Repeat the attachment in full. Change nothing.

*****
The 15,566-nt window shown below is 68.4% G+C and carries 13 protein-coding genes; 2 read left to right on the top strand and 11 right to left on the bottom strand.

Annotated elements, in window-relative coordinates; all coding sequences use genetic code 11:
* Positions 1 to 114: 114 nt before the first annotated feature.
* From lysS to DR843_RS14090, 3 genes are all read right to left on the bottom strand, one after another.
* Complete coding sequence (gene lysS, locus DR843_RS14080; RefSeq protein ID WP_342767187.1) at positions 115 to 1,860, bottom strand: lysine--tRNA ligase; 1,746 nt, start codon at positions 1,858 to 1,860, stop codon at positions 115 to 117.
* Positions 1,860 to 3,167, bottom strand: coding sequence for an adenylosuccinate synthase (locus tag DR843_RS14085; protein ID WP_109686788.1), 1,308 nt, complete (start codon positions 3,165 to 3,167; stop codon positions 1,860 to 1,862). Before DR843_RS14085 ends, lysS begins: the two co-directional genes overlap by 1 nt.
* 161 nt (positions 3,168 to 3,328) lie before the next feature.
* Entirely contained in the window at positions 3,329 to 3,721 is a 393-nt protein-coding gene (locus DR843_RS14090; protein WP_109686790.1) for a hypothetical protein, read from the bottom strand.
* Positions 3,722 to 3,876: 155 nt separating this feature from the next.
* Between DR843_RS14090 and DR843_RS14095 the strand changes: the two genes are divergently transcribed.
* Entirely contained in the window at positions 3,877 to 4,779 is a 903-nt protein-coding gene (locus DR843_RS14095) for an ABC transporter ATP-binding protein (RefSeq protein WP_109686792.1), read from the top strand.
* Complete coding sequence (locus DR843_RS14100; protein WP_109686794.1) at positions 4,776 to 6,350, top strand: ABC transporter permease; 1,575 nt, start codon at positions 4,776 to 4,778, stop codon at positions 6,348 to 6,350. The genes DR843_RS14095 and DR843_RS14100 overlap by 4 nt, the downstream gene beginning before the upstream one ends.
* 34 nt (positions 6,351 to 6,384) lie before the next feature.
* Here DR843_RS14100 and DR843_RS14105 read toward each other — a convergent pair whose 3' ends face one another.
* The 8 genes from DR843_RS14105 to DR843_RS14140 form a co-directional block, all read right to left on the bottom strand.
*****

The 15,566-nt window shown below is 68.4% G+C and carries 13 protein-coding genes; 2 read left to right on the top strand and 11 right to left on the bottom strand.

Annotated elements, in window-relative coordinates; all coding sequences use genetic code 11:
* Positions 1 to 114: 114 nt before the first annotated feature.
* From lysS to DR843_RS14090, 3 genes are all read right to left on the bottom strand, one after another.
* Complete coding sequence (gene lysS, locus DR843_RS14080; RefSeq protein ID WP_342767187.1) at positions 115 to 1,860, bottom strand: lysine--tRNA ligase; 1,746 nt, start codon at positions 1,858 to 1,860, stop codon at positions 115 to 117.
* Positions 1,860 to 3,167, bottom strand: coding sequence for an adenylosuccinate synthase (locus tag DR843_RS14085; protein ID WP_109686788.1), 1,308 nt, complete (start codon positions 3,165 to 3,167; stop codon positions 1,860 to 1,862). Before DR843_RS14085 ends, lysS begins: the two co-directional genes overlap by 1 nt.
* 161 nt (positions 3,168 to 3,328) lie before the next feature.
* Entirely contained in the window at positions 3,329 to 3,721 is a 393-nt protein-coding gene (locus DR843_RS14090; protein WP_109686790.1) for a hypothetical protein, read from the bottom strand.
* Positions 3,722 to 3,876: 155 nt separating this feature from the next.
* Between DR843_RS14090 and DR843_RS14095 the strand changes: the two genes are divergently transcribed.
* Entirely contained in the window at positions 3,877 to 4,779 is a 903-nt protein-coding gene (locus DR843_RS14095) for an ABC transporter ATP-binding protein (RefSeq protein WP_109686792.1), read from the top strand.
* Complete coding sequence (locus DR843_RS14100; protein WP_109686794.1) at positions 4,776 to 6,350, top strand: ABC transporter permease; 1,575 nt, start codon at positions 4,776 to 4,778, stop codon at positions 6,348 to 6,350. The genes DR843_RS14095 and DR843_RS14100 overlap by 4 nt, the downstream gene beginning before the upstream one ends.
* 34 nt (positions 6,351 to 6,384) lie before the next feature.
* Here DR843_RS14100 and DR843_RS14105 read toward each other — a convergent pair whose 3' ends face one another.
* The 8 genes from DR843_RS14105 to DR843_RS14140 form a co-directional block, all read right to left on the bottom strand.